(Vatican Radio) Pope Francis continues his Apostolic journey to Korea which began August 13th and ends on August 18th. This marks his first visit to Asia, a continent where 60% of the world’s population lives. While on Saturday he presided over a beatification ceremony of 124 Korean martyrs in Seoul on Sunday he travelled by helicopter to Haemi, which lies 102 kilometres south west of this capital city, to preside over another solemn celebration: the concluding Mass to mark the 6th Asian Youth Day. At the end of the Mass Indian Cardinal Oswald Gracias, President of the Federation of the Asian Bishop's Conference, announced that Indonesia would be the venue for the 7th Asian Youth Day in 2017.
The venue for Sunday's Holy Mass was the square in front of the Castle there, first built to defend the population from pirates back in 1421, in 1490 it became a military stronghold with barracks and prisons within its compound. It was here that almost three thousand Christians were detained during the anti- Christian persecutions of the XIX century. The walls of the castle are two kilometers long and the vast area within can hold up to 200.000 people.
On this occasion young people from across Asia gathered there to be part of Sunday’s congregation on this very special occasion as Sean Patrick Lovett reports.
Listen to Sean- Patrick Lovett's report focusing on the homily of Pope Francis during the concluding Mass of the 6th Asian Youth Day :
“Asian Youth! Wake up!”
Here in Korea, everywhere you look, you see this slogan – in every shape, size and form: on banners fluttering from lampposts and draped across skyscrapers, on caps, t-shirts and coffee-cups. It flashes across TV screens and is emblazoned upon anything and everything associated with these Asian Youth Day celebrations.
So no one was surprised when Pope Francis focussed on the individual words of this slogan during his homily at the Mass closing the 6th Asian Youth Day, using his familiar 3-point catechetical approach, and confirming some of his favourite inspirational themes.
As “Asians”, he said, “you have a right and a duty to take full part in the life of your societies. Do not be afraid to bring the wisdom of faith to every aspect of social life”. “As Christians”, he continued, “you can appreciate the many positive values of the diverse Asian cultures. You are also able to discern what is incompatible with your Catholic faith…and what aspects of contemporary culture are sinful, corrupt, and lead to death”.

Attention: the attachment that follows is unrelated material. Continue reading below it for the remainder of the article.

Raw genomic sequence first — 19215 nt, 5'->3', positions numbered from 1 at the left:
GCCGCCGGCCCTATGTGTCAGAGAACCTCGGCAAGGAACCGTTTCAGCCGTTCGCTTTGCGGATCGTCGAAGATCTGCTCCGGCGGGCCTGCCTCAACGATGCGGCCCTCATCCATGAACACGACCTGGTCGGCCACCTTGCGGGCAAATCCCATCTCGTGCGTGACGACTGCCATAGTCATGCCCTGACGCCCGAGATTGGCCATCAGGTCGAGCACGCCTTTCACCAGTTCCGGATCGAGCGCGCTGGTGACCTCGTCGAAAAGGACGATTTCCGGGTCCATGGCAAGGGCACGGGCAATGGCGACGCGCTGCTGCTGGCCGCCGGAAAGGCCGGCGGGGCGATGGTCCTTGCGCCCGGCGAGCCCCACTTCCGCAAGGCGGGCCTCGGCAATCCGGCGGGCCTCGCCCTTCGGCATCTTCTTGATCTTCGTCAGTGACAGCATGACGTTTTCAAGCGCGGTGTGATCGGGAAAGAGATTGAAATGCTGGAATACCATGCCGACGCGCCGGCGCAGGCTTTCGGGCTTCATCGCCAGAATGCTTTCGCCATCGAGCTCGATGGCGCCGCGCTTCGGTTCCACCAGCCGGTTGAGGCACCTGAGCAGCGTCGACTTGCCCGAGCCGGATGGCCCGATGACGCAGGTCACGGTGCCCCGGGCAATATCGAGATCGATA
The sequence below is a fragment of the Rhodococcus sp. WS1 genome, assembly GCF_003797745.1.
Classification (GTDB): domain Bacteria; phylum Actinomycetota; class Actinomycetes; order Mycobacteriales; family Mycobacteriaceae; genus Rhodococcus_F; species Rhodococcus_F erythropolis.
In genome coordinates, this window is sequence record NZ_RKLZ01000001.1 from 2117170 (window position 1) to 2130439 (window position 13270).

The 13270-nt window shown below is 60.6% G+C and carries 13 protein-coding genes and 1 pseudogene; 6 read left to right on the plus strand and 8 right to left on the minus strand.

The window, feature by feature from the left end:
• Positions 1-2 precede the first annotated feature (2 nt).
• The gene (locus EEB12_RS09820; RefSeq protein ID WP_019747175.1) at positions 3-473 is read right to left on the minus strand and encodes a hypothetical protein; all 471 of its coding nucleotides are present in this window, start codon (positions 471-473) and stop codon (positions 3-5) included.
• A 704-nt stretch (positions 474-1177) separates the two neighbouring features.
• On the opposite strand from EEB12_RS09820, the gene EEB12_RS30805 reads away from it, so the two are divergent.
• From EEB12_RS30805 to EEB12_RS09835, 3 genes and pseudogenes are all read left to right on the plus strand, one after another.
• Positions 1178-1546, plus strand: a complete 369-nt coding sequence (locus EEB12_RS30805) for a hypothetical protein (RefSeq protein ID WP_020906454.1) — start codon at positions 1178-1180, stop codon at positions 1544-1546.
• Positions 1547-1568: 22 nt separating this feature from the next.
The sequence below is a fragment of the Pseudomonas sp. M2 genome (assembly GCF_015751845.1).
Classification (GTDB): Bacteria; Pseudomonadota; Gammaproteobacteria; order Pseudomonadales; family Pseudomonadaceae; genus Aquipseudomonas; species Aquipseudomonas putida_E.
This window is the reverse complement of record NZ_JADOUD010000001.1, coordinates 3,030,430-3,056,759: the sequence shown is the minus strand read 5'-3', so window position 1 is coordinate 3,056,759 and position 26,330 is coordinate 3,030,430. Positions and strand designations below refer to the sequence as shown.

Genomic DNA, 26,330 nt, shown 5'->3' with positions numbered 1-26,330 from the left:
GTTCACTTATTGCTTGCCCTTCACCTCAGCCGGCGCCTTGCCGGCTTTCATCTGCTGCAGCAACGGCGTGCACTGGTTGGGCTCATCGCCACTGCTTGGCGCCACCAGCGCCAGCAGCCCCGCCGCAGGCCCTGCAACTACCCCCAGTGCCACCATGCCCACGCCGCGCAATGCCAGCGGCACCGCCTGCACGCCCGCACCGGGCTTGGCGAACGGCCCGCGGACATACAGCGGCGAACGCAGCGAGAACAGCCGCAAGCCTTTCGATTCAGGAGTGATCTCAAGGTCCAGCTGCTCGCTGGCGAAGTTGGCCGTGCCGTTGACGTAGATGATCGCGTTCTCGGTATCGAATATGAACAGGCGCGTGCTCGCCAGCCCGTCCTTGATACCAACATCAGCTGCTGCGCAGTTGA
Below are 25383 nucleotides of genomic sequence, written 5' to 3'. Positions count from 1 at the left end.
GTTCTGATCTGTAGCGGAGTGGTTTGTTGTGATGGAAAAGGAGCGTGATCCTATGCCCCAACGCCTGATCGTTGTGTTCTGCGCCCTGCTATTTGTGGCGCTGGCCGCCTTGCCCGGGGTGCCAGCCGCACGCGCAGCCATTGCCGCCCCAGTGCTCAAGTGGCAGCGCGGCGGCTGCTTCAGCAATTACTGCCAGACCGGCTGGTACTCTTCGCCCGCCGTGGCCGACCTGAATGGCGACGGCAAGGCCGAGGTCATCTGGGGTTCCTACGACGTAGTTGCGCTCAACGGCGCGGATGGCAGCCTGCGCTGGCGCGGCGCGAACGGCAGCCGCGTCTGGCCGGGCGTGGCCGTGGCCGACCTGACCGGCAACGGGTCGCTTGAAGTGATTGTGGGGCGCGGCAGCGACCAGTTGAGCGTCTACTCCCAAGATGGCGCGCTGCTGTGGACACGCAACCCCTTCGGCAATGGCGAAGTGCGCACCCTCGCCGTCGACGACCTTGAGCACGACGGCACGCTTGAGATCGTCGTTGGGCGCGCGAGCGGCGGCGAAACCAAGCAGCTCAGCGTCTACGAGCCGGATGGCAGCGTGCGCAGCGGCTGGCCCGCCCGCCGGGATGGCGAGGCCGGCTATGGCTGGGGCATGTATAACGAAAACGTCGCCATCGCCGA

As “Youth”, said Pope Francis, “you are filled with the optimism, energy and good will which are so characteristic of this period in life. Let Christ turn your natural optimism into Christian hope, your energy into moral virtue, your good will into genuine self-sacrificing love”. “As Christians”, he went on, “you are not only a part of the future of the Church, you are also a necessary and beloved part of the Church’s present”. The Pope urged the young people of Asia to keep close to one another, to God, and their Bishops, in order to build “a holier, more missionary and humble Church” that seeks “to serve the poor, the lonely, the infirm and the marginalised”.
As Asian Youth called to “Wake up!”, concluded the Pope, you have a responsibility and a duty “to be vigilant, not to allow the pressures, the temptations and the sins of ourselves or others to dull our sensitivity to the beauty of holiness, to the joy of the Gospel”. No one can do anything if they are asleep, improvised Pope Francis in English, repeating again and again the challenge to “Wake up!”.
In Seoul, I’m Seàn-Patrick Lovett.
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